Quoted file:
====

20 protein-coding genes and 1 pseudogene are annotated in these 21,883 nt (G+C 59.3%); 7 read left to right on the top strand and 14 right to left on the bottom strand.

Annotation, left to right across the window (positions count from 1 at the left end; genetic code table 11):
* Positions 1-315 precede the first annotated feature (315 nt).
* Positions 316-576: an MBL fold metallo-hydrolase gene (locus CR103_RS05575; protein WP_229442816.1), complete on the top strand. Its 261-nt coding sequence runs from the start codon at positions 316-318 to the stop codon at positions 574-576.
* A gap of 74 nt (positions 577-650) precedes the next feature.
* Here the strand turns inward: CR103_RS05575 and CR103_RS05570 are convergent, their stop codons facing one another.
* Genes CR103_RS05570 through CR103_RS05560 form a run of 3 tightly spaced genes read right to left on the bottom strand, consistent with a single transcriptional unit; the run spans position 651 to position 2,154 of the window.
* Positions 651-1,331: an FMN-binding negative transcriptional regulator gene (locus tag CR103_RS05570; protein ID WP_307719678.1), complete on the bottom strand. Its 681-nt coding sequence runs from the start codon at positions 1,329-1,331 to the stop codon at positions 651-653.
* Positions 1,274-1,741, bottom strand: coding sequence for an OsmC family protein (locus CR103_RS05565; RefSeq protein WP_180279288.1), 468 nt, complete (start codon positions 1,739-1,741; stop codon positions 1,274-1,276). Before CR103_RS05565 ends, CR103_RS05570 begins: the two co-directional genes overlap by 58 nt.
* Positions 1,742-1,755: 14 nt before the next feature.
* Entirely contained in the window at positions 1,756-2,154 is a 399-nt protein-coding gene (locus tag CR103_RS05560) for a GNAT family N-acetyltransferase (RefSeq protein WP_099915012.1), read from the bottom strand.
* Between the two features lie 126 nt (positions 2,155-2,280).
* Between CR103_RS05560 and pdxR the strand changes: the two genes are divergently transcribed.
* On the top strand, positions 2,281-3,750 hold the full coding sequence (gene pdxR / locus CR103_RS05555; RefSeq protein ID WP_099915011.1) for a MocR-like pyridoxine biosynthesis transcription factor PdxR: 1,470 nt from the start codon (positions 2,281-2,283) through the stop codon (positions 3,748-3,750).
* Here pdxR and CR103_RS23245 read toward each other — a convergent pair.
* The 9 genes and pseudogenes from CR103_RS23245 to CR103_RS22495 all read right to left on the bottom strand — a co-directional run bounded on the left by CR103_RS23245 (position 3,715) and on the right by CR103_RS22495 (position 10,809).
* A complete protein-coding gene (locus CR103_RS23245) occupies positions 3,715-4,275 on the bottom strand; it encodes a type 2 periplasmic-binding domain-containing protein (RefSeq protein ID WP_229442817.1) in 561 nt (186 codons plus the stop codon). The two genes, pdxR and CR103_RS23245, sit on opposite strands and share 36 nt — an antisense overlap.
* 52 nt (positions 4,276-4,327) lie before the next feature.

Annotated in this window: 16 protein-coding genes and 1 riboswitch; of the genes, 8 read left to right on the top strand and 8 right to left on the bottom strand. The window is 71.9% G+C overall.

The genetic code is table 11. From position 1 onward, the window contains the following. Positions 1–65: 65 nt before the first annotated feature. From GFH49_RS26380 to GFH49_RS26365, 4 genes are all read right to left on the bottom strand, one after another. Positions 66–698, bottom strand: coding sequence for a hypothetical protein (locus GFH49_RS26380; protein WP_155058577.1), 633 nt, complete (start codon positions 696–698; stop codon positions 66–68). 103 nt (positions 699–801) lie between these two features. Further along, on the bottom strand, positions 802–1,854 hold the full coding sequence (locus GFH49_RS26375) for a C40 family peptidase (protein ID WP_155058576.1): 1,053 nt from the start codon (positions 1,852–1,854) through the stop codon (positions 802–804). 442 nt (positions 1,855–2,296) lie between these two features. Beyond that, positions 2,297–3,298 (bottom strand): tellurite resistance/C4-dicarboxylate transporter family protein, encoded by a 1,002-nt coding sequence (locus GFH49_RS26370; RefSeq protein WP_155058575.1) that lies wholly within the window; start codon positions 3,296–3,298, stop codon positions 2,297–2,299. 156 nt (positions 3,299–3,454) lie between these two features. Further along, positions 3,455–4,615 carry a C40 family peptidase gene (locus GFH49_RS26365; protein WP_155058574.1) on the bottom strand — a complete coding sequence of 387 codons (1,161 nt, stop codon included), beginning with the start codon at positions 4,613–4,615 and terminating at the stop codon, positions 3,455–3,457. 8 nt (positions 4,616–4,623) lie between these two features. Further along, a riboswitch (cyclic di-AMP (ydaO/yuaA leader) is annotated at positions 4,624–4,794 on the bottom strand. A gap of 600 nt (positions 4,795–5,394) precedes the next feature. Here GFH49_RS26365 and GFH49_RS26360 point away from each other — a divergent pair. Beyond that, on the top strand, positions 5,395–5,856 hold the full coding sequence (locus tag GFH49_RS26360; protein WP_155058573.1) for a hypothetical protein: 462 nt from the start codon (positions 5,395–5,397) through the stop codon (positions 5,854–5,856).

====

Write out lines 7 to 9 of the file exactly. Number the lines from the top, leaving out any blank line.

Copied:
* Genes CR103_RS05570 through CR103_RS05560 form a run of 3 tightly spaced genes read right to left on the bottom strand, consistent with a single transcriptional unit; the run spans position 651 to position 2,154 of the window.
* Positions 651-1,331: an FMN-binding negative transcriptional regulator gene (locus tag CR103_RS05570; protein ID WP_307719678.1), complete on the bottom strand. Its 681-nt coding sequence runs from the start codon at positions 1,329-1,331 to the stop codon at positions 651-653.
* Positions 1,274-1,741, bottom strand: coding sequence for an OsmC family protein (locus CR103_RS05565; RefSeq protein WP_180279288.1), 468 nt, complete (start codon positions 1,739-1,741; stop codon positions 1,274-1,276). Before CR103_RS05565 ends, CR103_RS05570 begins: the two co-directional genes overlap by 58 nt.